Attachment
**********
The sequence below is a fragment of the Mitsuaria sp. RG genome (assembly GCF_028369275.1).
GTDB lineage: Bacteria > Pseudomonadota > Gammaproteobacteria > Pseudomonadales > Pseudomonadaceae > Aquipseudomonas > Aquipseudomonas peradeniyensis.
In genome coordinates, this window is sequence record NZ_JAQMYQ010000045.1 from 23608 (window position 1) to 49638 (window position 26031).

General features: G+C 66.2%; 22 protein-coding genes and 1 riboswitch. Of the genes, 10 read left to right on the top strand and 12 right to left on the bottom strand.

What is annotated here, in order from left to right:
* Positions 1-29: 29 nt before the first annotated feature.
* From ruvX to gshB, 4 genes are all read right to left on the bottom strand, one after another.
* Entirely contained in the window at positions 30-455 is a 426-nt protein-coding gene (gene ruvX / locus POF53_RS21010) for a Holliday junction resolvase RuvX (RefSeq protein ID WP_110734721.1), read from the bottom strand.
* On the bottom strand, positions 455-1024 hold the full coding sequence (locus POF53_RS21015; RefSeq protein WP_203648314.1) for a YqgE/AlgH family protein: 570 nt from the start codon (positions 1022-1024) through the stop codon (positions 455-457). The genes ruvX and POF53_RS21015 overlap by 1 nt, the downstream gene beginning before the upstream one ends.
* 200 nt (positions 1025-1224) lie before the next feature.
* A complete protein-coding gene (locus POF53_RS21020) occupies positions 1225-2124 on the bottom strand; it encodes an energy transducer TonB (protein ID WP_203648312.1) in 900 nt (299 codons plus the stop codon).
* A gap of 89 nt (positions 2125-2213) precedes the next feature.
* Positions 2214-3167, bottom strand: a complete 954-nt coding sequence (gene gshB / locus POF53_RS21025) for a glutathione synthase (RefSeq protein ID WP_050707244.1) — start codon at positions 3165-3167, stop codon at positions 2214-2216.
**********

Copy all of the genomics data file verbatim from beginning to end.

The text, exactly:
The sequence below is a fragment of the Mitsuaria sp. RG genome (assembly GCF_028369275.1).
GTDB lineage: Bacteria > Pseudomonadota > Gammaproteobacteria > Pseudomonadales > Pseudomonadaceae > Aquipseudomonas > Aquipseudomonas peradeniyensis.
In genome coordinates, this window is sequence record NZ_JAQMYQ010000045.1 from 23608 (window position 1) to 49638 (window position 26031).

General features: G+C 66.2%; 22 protein-coding genes and 1 riboswitch. Of the genes, 10 read left to right on the top strand and 12 right to left on the bottom strand.

What is annotated here, in order from left to right:
* Positions 1-29: 29 nt before the first annotated feature.
* From ruvX to gshB, 4 genes are all read right to left on the bottom strand, one after another.
* Entirely contained in the window at positions 30-455 is a 426-nt protein-coding gene (gene ruvX / locus POF53_RS21010) for a Holliday junction resolvase RuvX (RefSeq protein ID WP_110734721.1), read from the bottom strand.
* On the bottom strand, positions 455-1024 hold the full coding sequence (locus POF53_RS21015; RefSeq protein WP_203648314.1) for a YqgE/AlgH family protein: 570 nt from the start codon (positions 1022-1024) through the stop codon (positions 455-457). The genes ruvX and POF53_RS21015 overlap by 1 nt, the downstream gene beginning before the upstream one ends.
* 200 nt (positions 1025-1224) lie before the next feature.
* A complete protein-coding gene (locus POF53_RS21020) occupies positions 1225-2124 on the bottom strand; it encodes an energy transducer TonB (protein ID WP_203648312.1) in 900 nt (299 codons plus the stop codon).
* A gap of 89 nt (positions 2125-2213) precedes the next feature.
* Positions 2214-3167, bottom strand: a complete 954-nt coding sequence (gene gshB / locus POF53_RS21025) for a glutathione synthase (RefSeq protein ID WP_050707244.1) — start codon at positions 3165-3167, stop codon at positions 2214-2216.